photo by Chad Frye
Russ Heath was the recipient of the Milton Caniff Lifetime Achievement Award at the 2014 Reubens. The Reuben Awards Weekend is held every year by the National Cartoonists Society. This year's weekend was held May 23-25 in San Diego. Heath has had several health issues the last few years, which forced him to cancel a convention appearance in 2013. Fortunately, Heath was able to attend, accept and be the subject of a panel moderated by Mark Evanier. Sergio Aragones presented the award to Heath, in recognition of his long art career. Heath told the Washington Post that he's been humbled and honored to be recognized by his peers.
Hermes Press finally released "Terry and the Pirates by George Wunder: Volume One 1946-1948".
finally released. Originally announced for July 2012, the book came out in February. The dates on the cover and a previous press release were slightly deceiving. The book does not reprint a complete two years of strips, as in the Caniff Terry volumes from the Library of American Comics. Wunder's first strip was December 30th, 1946. So, we get two days of 1946. Then the book ends on February 15th, 1948 when the third storyline wraps up.
Focusing on the positive, the material that is here is beautifully reprinted, particularly the color Sundays. There is a brief text piece from comics historian Ron Goulart, as well as pages reprinting examples of Wunder's original art. As for the stories, Wunder patterns his art and storytelling after Caniff, gradually making the strip his own vehicle. While he does bring back old favorite characters, the focus is on the new ones he's created. This is good and bad, as Pat Ryan, once a co-star, becomes an afterthought, and three's a crowd in what's essentially a buddy strip for Terry Lee and Hotshot Charlie. Overall, I appreciate Wunder's skill in handling a near impossible task - following the greatest adventure strip artist of all time.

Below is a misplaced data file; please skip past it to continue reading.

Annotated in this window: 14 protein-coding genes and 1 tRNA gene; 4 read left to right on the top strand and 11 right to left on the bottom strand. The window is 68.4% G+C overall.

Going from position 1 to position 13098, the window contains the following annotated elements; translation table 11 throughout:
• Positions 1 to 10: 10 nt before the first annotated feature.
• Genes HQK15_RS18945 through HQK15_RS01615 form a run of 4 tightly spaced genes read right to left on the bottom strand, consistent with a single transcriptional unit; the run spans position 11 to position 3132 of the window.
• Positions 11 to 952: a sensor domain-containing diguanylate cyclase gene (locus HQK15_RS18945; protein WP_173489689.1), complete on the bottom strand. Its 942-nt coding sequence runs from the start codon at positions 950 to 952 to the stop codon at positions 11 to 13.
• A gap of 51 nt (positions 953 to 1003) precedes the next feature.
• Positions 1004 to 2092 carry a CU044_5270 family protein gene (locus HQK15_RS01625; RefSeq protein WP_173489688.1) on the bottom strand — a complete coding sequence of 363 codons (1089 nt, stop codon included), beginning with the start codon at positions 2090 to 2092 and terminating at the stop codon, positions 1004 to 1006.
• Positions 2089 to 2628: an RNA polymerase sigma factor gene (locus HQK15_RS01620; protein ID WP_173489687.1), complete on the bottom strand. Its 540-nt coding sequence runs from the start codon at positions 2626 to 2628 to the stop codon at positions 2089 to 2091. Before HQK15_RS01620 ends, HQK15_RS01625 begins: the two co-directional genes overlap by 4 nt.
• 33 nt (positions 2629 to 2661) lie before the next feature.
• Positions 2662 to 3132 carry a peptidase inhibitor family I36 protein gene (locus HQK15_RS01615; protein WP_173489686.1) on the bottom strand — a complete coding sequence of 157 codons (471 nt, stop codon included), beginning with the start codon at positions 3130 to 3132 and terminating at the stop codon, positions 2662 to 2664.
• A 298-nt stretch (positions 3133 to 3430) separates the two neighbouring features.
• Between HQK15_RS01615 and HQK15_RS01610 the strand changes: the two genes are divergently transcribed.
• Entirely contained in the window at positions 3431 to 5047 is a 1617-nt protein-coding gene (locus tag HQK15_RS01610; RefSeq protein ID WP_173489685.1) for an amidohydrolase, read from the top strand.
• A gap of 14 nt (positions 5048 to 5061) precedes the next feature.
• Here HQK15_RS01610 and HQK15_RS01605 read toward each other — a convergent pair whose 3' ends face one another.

No word yet on a volume 2, but there is hope. Amazon is almost out of copies, so perhaps this was a good seller.
Eye of the Cartoonist. It is at the Wexner Center for the Arts, which is right next to the Billy Ireland Cartoon Library and Museum. We told you about this exhibit, and it's sister exhibit "Modern Cartoonist: the Art of Dan Clowes" in our last issue. "Modern Cartoonist" features the work of Clowes, and "Eye of the Cartoonist" showcases artists from the Cartoon Library who had an influence on Clowes.
The first piece is from July 4th, 1943 and it features military nurse Taffy Tucker in a sequence that provocatively features her nude in silhouette. To read about the (fully clothed) nurse who inspired Taffy, click here. The second piece is from October , 1941 and is from one of Caniff's most famous Terry story lines - the Death of Raven Sherman.